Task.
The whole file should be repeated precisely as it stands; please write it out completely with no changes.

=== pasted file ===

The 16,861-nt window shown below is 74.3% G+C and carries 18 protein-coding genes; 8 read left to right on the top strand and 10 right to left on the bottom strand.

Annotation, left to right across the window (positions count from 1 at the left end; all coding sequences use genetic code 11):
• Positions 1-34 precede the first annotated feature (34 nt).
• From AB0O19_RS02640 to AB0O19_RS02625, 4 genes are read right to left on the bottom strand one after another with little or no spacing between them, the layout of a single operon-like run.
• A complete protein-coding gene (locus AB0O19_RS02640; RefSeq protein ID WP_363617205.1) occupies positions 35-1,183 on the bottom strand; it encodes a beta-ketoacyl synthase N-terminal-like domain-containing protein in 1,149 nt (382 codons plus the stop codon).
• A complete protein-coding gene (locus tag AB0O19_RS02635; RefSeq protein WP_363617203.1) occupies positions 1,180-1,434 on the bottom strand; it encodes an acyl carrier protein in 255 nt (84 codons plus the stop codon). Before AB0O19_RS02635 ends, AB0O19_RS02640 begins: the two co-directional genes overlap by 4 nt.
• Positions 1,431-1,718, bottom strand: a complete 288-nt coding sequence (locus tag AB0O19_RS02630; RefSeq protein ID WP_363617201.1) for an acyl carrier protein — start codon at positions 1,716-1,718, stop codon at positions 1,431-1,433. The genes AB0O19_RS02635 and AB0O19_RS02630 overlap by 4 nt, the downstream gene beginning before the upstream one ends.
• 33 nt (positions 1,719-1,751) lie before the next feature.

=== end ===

The 16,861-nt window shown below is 74.3% G+C and carries 18 protein-coding genes; 8 read left to right on the top strand and 10 right to left on the bottom strand.

Annotation, left to right across the window (positions count from 1 at the left end; all coding sequences use genetic code 11):
• Positions 1-34 precede the first annotated feature (34 nt).
• From AB0O19_RS02640 to AB0O19_RS02625, 4 genes are read right to left on the bottom strand one after another with little or no spacing between them, the layout of a single operon-like run.
• A complete protein-coding gene (locus AB0O19_RS02640; RefSeq protein ID WP_363617205.1) occupies positions 35-1,183 on the bottom strand; it encodes a beta-ketoacyl synthase N-terminal-like domain-containing protein in 1,149 nt (382 codons plus the stop codon).
• A complete protein-coding gene (locus tag AB0O19_RS02635; RefSeq protein WP_363617203.1) occupies positions 1,180-1,434 on the bottom strand; it encodes an acyl carrier protein in 255 nt (84 codons plus the stop codon). Before AB0O19_RS02635 ends, AB0O19_RS02640 begins: the two co-directional genes overlap by 4 nt.
• Positions 1,431-1,718, bottom strand: a complete 288-nt coding sequence (locus tag AB0O19_RS02630; RefSeq protein ID WP_363617201.1) for an acyl carrier protein — start codon at positions 1,716-1,718, stop codon at positions 1,431-1,433. The genes AB0O19_RS02635 and AB0O19_RS02630 overlap by 4 nt, the downstream gene beginning before the upstream one ends.
• 33 nt (positions 1,719-1,751) lie before the next feature.